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Comment Re:This is, how the system should work (Score 1) 158

Standard Oil was accused of "predatory pricing" moving into an area, underpricing until the competition left, and then raising its prices using it's new-found monopoly power.

It was only a couple of decades ago that anyone looked at the data.

Turns out that they did indeed move in with lower prices, and that their competitors fled, but they kept the lower prices. (and why not? unlike their competitors, they were quite profitable at those prices).

hawk

Comment Re:They are also often newer (Score 1) 167

Don't look at me for sympathy :)

I bought this house in a middle class neighborhood about 30 years ago. It has degraded to lower middle class. (Hey, it makes for cheap security: noone in the neighborhood has anything worth stealing, so burglars don't bother us . . .)

I can get highspeed from Cox, may many poxes befall their house.

Centurylink, which used to be the phone company, can't deliver more than 3 mbit service here (but, gee, if I dig the trench to the street, they'll supply 8 conductor rather than 4 conductor phoneline . . .).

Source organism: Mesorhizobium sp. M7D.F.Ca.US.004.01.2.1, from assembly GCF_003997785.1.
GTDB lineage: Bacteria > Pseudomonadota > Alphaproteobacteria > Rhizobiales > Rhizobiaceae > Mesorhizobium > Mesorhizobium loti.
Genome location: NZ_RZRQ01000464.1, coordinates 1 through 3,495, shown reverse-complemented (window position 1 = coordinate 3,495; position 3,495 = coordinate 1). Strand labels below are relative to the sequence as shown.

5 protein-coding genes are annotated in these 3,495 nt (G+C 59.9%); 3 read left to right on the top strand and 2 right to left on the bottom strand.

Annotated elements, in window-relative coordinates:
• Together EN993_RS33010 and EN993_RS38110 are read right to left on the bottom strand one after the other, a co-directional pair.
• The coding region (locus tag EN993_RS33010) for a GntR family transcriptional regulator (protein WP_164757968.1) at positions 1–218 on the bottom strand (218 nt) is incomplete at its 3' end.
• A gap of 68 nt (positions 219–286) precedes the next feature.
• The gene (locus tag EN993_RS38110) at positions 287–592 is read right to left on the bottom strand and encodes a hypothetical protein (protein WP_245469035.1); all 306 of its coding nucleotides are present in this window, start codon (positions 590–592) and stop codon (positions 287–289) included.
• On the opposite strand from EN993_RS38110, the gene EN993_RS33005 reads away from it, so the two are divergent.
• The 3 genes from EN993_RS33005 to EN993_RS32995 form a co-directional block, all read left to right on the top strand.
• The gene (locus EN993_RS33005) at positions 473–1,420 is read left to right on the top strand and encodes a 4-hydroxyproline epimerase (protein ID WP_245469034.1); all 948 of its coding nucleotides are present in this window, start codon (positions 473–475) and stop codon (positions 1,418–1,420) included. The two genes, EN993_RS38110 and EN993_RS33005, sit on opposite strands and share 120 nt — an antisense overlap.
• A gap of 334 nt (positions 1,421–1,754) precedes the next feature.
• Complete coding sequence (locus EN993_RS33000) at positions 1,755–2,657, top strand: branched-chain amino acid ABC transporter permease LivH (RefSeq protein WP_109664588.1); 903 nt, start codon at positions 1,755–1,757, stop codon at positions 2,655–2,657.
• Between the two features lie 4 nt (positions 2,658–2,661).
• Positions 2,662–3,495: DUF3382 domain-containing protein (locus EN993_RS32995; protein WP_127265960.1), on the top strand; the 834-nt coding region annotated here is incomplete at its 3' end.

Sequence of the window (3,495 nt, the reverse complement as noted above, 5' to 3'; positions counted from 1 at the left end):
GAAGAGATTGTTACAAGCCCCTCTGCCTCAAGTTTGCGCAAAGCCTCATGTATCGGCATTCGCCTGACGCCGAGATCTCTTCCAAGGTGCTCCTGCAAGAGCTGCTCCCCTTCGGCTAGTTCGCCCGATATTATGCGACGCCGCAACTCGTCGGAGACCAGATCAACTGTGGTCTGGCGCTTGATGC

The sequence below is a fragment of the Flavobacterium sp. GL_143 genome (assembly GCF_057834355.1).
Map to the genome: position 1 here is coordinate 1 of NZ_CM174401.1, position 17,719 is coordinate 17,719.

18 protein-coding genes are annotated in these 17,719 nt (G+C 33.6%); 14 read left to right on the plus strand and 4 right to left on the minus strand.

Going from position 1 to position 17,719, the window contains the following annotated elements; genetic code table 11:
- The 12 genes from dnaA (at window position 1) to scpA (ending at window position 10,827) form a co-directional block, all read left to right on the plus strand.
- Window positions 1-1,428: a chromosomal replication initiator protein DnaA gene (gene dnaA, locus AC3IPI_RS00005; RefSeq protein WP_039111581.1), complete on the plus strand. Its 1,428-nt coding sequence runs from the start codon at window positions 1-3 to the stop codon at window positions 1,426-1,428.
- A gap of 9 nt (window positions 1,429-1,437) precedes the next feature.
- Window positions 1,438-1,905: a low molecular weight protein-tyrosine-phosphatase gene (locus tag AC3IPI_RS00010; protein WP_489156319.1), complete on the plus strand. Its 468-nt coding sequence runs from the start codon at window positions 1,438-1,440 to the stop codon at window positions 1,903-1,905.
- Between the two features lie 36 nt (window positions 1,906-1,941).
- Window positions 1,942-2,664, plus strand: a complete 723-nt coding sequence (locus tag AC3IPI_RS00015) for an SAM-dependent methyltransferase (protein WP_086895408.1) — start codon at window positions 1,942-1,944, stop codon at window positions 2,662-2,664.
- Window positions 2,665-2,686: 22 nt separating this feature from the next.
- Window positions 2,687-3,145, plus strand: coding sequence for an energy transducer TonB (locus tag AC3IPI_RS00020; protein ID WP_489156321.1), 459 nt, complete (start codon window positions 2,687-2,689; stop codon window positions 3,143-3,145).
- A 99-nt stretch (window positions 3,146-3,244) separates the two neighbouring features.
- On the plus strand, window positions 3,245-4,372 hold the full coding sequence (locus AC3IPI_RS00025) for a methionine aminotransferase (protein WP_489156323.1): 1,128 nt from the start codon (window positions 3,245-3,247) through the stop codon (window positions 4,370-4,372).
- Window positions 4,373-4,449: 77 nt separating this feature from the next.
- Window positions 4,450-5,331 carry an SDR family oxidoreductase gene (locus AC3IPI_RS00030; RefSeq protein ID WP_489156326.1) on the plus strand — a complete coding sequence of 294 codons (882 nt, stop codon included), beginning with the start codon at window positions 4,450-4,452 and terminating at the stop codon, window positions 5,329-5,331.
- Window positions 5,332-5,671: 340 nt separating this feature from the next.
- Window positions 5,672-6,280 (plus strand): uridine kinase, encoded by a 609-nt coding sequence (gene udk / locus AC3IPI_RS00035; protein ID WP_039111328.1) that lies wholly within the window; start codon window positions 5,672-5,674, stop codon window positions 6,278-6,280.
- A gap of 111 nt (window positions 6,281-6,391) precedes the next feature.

Bizarrely, they send an add every week or two for their Prism and high speed, even though it can't be purchased . . .

I'd take it in a heartbeat. Heck, I'd probably buy from russian hackers or the devil to get away from cox . . .

hawk

Comment Re:I hope he wins his suit (Score 1) 730

"Doctor" had a long established meaning before the modern MD in the US was concocted: a doctor was a person who had acquired significant knowledge in an area, *AND* had contributed to that body of knowledge. (It comes from the Latin verb "to teach").

The modern MD was created specifically to borrow the prestige and legitimacy of the doctors of the university at at a time when contemporary medicine was at least as likely to cause harm as to help. It created a system of training, but dropped the second prong (contribution to knowledge).

As a real doctor, I find the borrowing of my title an adequate tradeoff for the vastly improved healthcare, but I get a good laugh when a mere MD tries to distinguish that he is a "real doctor." (If he as actually published in a peer reviewed journal, or developed a new technique, he is indeed a real doctor. But they are a small minority).